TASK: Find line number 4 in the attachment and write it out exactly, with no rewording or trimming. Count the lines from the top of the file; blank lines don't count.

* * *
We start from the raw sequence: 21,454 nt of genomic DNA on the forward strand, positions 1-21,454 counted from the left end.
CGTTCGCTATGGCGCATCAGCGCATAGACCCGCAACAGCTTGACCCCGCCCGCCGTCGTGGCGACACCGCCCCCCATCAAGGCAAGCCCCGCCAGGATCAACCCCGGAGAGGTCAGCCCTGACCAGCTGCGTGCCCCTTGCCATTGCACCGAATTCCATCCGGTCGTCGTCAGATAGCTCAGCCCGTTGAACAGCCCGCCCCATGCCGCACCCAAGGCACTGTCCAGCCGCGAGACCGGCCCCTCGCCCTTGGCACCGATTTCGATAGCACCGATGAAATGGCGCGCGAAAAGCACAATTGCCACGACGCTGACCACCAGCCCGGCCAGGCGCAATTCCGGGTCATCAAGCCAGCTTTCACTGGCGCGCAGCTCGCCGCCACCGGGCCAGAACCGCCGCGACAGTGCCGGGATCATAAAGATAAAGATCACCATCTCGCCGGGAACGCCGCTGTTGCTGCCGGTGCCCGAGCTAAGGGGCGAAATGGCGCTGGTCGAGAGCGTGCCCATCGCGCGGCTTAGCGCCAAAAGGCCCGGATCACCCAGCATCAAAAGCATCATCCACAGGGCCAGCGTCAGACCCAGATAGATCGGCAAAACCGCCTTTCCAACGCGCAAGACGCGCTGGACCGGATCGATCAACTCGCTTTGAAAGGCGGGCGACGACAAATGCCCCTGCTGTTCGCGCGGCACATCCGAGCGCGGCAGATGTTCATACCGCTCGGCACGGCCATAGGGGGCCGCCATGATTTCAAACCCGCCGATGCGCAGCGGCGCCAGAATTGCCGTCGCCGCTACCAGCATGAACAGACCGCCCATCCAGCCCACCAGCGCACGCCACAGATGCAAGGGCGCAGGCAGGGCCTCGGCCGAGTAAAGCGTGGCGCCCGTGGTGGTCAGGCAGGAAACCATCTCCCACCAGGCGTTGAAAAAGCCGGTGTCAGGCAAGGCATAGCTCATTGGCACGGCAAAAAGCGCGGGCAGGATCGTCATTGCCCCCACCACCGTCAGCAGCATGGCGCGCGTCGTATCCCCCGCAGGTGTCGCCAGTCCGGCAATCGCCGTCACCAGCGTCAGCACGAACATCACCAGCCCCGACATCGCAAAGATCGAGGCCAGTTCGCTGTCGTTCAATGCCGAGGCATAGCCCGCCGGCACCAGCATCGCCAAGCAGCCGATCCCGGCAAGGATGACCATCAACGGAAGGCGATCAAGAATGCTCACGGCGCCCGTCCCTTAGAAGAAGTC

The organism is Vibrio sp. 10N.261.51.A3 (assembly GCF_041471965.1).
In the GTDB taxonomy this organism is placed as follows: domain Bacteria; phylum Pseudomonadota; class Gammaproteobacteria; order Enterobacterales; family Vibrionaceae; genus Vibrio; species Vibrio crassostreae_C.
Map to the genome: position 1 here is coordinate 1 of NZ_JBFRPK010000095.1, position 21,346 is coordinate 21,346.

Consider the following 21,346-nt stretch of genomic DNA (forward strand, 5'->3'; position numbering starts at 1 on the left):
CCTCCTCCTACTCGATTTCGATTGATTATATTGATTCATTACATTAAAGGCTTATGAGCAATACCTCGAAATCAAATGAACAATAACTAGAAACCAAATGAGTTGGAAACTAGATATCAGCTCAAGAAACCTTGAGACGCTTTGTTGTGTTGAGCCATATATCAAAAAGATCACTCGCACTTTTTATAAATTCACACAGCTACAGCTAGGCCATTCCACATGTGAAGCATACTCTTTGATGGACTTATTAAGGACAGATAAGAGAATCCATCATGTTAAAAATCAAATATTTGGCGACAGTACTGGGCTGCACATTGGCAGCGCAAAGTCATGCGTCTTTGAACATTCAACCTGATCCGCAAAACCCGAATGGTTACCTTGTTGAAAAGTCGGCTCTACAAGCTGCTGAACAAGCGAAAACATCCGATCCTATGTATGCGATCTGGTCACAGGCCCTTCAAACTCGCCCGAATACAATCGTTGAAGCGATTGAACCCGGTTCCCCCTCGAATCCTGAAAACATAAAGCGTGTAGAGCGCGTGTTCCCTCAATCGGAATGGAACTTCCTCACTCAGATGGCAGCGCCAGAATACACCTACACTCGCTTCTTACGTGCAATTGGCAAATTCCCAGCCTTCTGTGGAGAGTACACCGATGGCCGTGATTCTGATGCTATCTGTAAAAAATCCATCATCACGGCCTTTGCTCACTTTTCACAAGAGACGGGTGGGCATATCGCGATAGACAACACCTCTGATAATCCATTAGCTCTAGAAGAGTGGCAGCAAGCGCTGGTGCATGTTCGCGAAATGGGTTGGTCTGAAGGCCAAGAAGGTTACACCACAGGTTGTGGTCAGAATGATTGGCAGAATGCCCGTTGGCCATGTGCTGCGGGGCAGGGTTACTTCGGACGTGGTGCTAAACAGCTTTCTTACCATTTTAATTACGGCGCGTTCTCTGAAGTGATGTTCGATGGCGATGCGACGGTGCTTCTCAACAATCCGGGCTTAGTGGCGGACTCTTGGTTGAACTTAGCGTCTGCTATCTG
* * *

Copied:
In the GTDB taxonomy this organism is placed as follows: domain Bacteria; phylum Pseudomonadota; class Gammaproteobacteria; order Enterobacterales; family Vibrionaceae; genus Vibrio; species Vibrio crassostreae_C.